Frequency-reactive load management in electrical networks

In the electrical power supply grid, which extends from generators to electrical loads, the exact balance of production and consumption must be maintained at all times. The liberalization of energy markets and the increasing use of renewable energy sources has led to an increasing demand for energy control, due to the dynamic production profiles of distributed production. At present, the balance is mainly held by measures on the production side.

However, energy control can also be achieved on the consumer side, either only conceptually in the form of load shifts or in reality with various methods such as  by altering the thermal energy in heating or cooling processes. Coordinated energy management on the consumer side of the electrical network has the potential to revolutionize the conventional methods of balancing. In this work a new model for the behavior of such distributed energy storage in management of load processes is derived. The model is based on case studies and measurements of electrical loads in which slow thermal processes occur.

Based on this model, a distributed algorithm is developed that enables primary balancing in the network to be handled by load management. This system is implemented, tested and compared with related solutions in a simulation environment. The technical feasibility of load-side primary control is demonstrated. The proposed algorithm is robust against breakdowns in the communication infrastructure because it primarily responds to fluctuations in the network frequency and the communication between the load nodes does not have to meet any real-time conditions. It allows energy consumers to provide primary control energy to the electrical grid without having to accept concessional losses. This enables energy customers to gain financial benefits from the revenues for primary energy, if market entry is to be opened to end users. The proposed system is a step in the direction of future energy systems, which will be equipped with considerably more information technology than is the case today to meet the coming challenges of electrical power supply.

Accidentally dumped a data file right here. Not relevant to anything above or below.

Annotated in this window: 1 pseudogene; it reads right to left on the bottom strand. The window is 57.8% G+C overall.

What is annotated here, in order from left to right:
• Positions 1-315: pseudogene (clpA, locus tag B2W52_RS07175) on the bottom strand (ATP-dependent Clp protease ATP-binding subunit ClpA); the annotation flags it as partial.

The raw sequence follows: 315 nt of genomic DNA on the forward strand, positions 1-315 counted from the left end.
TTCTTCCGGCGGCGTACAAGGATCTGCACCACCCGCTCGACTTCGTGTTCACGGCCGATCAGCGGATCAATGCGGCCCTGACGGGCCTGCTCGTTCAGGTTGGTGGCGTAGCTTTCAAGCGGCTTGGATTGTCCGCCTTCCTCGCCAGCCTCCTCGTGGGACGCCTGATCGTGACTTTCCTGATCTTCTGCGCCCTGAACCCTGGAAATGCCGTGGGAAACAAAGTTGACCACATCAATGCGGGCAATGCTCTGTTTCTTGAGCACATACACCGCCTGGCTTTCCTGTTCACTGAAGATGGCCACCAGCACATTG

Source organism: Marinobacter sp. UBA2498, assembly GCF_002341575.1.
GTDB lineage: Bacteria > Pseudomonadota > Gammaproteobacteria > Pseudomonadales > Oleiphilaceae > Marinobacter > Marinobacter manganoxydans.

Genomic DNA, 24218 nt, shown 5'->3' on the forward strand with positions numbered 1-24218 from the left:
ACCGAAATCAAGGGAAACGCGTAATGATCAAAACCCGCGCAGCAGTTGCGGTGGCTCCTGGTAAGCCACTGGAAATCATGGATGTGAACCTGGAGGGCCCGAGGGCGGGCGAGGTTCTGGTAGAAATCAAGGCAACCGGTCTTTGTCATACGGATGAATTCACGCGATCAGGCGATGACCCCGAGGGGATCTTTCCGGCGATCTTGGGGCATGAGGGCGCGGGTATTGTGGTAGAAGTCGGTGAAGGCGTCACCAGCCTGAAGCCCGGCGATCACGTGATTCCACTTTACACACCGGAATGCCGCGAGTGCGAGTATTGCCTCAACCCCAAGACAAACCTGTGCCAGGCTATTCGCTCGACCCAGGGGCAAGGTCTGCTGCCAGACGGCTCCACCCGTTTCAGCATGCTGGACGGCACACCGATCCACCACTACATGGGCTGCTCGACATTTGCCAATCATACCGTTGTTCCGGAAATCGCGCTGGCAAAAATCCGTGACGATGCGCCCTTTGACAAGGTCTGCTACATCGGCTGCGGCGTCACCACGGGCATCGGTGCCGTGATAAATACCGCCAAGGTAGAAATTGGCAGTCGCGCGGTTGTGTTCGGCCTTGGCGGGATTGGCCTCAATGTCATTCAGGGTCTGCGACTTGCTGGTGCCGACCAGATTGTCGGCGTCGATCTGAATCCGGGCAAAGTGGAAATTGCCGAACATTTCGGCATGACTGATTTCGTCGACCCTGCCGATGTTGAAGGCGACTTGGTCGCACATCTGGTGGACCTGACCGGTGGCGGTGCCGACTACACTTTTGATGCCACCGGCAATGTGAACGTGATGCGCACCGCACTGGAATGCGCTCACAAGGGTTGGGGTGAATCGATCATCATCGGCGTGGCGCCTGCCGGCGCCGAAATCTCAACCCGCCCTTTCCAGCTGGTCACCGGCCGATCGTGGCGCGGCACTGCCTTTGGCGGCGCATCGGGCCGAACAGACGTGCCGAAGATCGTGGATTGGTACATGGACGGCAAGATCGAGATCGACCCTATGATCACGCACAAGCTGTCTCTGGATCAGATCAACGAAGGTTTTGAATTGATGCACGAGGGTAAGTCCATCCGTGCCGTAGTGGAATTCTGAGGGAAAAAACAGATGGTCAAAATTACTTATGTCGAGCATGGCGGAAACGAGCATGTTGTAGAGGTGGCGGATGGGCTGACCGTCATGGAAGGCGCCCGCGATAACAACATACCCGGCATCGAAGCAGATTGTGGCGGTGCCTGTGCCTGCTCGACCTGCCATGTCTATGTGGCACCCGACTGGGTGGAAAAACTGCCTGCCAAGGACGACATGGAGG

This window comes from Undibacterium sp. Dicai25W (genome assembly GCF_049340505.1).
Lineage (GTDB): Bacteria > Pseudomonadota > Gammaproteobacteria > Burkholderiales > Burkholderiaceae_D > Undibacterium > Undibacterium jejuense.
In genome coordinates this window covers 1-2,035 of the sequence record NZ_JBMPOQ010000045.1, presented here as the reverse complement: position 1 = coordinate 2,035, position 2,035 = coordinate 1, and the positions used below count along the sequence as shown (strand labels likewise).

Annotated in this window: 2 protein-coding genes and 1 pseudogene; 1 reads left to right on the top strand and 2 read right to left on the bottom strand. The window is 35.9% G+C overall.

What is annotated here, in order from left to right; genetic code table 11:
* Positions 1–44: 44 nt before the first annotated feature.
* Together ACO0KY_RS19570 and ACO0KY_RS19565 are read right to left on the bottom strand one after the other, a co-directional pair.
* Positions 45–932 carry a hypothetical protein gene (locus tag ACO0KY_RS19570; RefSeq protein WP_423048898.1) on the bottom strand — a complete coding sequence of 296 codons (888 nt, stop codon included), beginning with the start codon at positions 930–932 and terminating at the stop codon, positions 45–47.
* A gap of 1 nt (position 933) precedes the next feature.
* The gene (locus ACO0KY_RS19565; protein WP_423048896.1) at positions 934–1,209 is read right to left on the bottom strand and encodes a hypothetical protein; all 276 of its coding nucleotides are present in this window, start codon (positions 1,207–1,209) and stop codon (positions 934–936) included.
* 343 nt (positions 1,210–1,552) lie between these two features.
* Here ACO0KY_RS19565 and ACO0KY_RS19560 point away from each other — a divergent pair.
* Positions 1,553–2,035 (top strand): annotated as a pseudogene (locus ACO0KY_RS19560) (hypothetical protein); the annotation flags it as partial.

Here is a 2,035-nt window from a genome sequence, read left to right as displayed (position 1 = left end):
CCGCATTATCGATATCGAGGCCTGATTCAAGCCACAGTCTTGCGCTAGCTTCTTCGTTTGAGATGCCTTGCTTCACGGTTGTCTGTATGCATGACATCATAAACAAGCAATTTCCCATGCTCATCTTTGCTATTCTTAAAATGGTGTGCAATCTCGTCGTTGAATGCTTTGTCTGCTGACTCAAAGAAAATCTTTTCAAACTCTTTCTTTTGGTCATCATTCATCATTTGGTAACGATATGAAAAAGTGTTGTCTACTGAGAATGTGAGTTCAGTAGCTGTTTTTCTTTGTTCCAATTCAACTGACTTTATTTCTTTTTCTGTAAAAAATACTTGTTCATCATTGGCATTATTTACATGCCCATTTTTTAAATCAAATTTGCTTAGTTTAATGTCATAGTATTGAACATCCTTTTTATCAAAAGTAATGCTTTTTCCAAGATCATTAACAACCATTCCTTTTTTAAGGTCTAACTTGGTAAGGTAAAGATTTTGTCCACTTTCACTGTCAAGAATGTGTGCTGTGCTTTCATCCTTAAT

About Lampros Fotiadis

Lampros Fotiadis MEng, MBA, was born in 1980 in Greece. His passion for engineering led him to receive his Engineer’s degree (MEng equivalent) from the Electrical and Computer Engineering school of the Aristotle University (Greece) in 2004. During his studies, he specialised in Electronics and Computer Engineering. In his diploma thesis, he simulated and implemented a multi-zone fuzzy-logic heating system using a real-time reconfigurable System-on-Chip. Pursuing a holistic approach to solving engineering problems, he successfully earned an MBA degree from the University of Macedonia (Greece) in 2006 and his master thesis examined the relation between European environmental policies and the European Energy market. He worked as an expert IT and Physical security consultant for more than 10 years and his expertise include system design and requirement analysis, system integration and product management. His recent areas of interests are Data Science, Machine Learning, Autonomous Driving and Smart Grids. Since February 2017 he is working as project member at the Institute of Computer Technology in the Energy&IT Group, where he is especially contributing know-how as IT and physical security consultant in the areas of smart grids and industry 4.0.
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